Excerpt from A Door in the Earth by Amy Waldman, plus links to reviews, author biography & more

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A Door in the Earth

by Amy Waldman

A Door in the Earth by Amy Waldman X
A Door in the Earth by Amy Waldman
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  • First Published:
    Aug 2019, 400 pages

    Oct 2020, 400 pages


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The children began making long-practiced rearrangements, spreading bedrolls and blankets on the floor, then draping themselves atop them. As composed   as artists' models, they waited for sleep.
Parveen asked Waheed if she could see her room.

This was her room, he said. This was everybody's room.

Not hers, she vowed, imagining waking to pungent breath and entangled limbs, and she told Waheed that she'd assumed she would have her own room. "I'd be happier that way," she said, not troubling herself with why he should care for her happiness.

"No one in the village has their own room. We spend our whole lives sharing," he answered.

Later she would learn that they found it strange, sad even, that Westerners chose to sleep alone, even stranger and sadder that they forced their children, from very young ages, to do so. Over Parveen's time in the village, she would come to question this solitary confinement too.

But not yet. "I'll contribute more if I can have my own room," she said just as the generator moaned into silence, cutting the light. "Perhaps the guest room, where we ate?"

Whispers scurried through the dark. Then lanterns were lit and Waheed picked up a  bedroll  and motioned  for  her  to follow him out the door and down the stairs. She was pleased at her own assertiveness, at its evident success. But instead of taking her back to the guest room, Waheed led her to another chamber, small and stinky. With  shouts and kicks, he displaced a goat and some chickens but not their manure, laid the bedroll on the straw, and said that he would see about finding a door in the morning. He left a single lantern behind, and in its glow Parveen shook with anger, convinced that coming here had been a grave mistake.  Gideon Crane also had stayed with this family, but he had described them as the most gracious hosts. Maybe he was a better guest. Maybe he'd slept where he was told without complaint.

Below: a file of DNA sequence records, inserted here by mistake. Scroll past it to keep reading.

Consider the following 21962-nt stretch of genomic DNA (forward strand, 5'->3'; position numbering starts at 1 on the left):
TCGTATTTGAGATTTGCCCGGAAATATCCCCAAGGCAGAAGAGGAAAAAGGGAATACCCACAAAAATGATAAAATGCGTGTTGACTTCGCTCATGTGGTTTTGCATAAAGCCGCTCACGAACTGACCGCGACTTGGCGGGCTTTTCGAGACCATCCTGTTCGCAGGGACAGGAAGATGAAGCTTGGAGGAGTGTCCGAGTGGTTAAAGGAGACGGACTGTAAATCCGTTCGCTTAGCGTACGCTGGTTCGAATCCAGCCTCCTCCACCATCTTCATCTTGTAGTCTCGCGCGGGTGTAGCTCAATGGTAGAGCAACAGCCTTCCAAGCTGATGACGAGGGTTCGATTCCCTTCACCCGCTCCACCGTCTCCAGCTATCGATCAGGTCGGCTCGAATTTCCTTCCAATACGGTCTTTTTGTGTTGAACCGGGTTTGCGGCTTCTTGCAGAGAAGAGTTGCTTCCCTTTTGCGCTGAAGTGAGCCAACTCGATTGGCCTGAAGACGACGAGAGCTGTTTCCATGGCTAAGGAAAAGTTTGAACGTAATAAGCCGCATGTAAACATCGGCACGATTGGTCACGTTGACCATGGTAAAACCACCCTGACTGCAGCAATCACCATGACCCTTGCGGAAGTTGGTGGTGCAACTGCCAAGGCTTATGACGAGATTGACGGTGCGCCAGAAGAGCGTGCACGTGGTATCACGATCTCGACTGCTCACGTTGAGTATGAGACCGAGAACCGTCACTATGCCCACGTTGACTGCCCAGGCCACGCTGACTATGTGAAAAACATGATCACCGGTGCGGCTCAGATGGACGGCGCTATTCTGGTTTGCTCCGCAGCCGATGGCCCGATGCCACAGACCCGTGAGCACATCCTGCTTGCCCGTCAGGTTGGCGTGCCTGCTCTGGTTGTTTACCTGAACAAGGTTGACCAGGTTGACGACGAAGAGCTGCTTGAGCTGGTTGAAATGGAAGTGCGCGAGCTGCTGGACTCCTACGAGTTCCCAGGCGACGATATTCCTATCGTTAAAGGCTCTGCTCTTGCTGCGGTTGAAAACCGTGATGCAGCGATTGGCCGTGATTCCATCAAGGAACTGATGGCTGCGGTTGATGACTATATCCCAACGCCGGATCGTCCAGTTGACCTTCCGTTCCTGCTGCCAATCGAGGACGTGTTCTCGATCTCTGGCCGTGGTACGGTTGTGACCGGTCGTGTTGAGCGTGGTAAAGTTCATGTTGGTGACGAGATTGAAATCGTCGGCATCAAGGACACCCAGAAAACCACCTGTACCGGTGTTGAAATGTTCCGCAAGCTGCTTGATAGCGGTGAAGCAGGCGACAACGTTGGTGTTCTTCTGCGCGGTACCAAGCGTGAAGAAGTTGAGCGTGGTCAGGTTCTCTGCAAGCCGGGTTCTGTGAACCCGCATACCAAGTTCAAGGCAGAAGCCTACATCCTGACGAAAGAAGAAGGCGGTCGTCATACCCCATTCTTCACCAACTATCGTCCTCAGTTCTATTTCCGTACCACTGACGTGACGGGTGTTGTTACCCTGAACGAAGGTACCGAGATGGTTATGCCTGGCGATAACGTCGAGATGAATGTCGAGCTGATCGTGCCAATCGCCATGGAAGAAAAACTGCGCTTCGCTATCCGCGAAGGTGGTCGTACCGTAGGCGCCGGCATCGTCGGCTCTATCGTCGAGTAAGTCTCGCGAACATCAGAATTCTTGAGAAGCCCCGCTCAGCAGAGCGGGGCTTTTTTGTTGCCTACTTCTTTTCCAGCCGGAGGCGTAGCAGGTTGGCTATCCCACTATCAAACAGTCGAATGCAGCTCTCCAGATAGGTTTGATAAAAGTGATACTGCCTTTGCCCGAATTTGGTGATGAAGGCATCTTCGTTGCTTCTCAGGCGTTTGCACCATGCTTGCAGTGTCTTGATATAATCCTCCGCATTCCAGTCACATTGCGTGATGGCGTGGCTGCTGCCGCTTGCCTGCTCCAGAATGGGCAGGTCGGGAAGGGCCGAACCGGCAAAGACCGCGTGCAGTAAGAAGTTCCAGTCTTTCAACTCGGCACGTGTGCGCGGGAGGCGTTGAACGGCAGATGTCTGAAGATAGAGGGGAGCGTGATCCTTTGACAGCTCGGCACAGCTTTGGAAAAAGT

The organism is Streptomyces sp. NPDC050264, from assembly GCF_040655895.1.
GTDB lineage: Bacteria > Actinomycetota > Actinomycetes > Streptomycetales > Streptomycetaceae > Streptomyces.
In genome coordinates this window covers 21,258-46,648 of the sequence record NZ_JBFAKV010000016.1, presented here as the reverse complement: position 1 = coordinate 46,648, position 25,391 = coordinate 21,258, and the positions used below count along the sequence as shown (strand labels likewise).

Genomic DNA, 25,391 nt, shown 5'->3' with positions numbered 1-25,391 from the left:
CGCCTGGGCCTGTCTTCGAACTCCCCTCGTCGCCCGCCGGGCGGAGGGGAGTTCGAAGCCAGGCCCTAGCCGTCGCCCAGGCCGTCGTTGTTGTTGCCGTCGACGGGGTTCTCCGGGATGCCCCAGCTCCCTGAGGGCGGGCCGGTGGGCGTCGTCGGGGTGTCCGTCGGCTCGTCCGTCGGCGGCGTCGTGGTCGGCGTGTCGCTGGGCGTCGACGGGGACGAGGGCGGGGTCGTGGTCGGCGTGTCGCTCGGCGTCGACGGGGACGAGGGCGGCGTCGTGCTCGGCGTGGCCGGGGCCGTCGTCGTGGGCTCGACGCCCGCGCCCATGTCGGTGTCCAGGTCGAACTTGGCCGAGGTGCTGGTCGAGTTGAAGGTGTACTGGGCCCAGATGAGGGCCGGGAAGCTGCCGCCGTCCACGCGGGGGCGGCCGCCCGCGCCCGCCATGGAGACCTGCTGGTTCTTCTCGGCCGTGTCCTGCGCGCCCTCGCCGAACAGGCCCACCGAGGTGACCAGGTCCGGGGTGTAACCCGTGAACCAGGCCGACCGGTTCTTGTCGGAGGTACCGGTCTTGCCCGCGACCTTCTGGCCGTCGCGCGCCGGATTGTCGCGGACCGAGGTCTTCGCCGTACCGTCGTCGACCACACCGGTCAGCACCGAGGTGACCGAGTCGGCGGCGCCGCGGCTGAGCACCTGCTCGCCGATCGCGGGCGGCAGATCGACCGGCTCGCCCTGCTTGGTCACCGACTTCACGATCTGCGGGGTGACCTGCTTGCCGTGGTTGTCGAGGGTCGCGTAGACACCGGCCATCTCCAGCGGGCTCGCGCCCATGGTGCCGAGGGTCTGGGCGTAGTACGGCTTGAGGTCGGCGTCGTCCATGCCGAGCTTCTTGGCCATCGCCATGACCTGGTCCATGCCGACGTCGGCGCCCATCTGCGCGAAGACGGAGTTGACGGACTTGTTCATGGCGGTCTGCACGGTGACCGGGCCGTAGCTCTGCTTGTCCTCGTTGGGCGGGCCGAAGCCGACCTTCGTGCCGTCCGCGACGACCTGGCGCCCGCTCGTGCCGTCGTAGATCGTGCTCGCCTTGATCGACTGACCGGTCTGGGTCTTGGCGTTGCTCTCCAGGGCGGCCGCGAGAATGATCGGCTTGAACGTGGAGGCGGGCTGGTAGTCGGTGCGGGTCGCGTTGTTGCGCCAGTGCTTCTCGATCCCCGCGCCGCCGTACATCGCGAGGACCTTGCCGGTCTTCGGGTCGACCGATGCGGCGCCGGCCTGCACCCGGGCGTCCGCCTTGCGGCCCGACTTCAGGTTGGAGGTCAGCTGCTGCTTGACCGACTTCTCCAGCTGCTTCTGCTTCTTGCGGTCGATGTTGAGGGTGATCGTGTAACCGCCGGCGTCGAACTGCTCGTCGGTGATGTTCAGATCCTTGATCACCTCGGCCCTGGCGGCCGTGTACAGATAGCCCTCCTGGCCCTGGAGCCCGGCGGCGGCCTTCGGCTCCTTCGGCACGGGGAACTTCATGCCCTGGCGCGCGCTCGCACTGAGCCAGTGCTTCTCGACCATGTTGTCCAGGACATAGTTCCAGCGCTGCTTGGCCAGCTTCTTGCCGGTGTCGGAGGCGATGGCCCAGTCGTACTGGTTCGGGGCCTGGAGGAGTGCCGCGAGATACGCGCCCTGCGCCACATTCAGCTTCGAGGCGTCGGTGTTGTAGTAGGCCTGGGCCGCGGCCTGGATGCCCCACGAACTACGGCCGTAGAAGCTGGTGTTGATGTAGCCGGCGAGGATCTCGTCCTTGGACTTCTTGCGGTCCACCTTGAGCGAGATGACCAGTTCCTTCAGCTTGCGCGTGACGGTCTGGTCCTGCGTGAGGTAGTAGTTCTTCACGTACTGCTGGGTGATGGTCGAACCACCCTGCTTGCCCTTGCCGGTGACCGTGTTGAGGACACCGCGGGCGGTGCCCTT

Someone thumped a pitcher of water down nearby, then all went quiet. She blew out  the lantern, and the night  pulled tighter. It is not just the inability  to breathe that you must fight but the fear of the inability to breathe, Crane  had written of his kidnapping from the village, during which a black bag had been pulled over his head. For the panic is as much a threat to you as the bag itself.  It was the panic that drew the bag to my nostrils, making  me suffocate, making  me panic more, until I forced myself to calm down and could breathe again.

She couldn't bear to remove her clothes, grimy as they were from the drive. She crawled onto the bedroll. It still carried the impress of other bodies, and their warmth.

Excerpted from A Door in the Earth by Amy Waldman. Copyright © 2019 by Amy Waldman. Excerpted by permission of Little Brown & Company. All rights reserved. No part of this excerpt may be reproduced or reprinted without permission in writing from the publisher.

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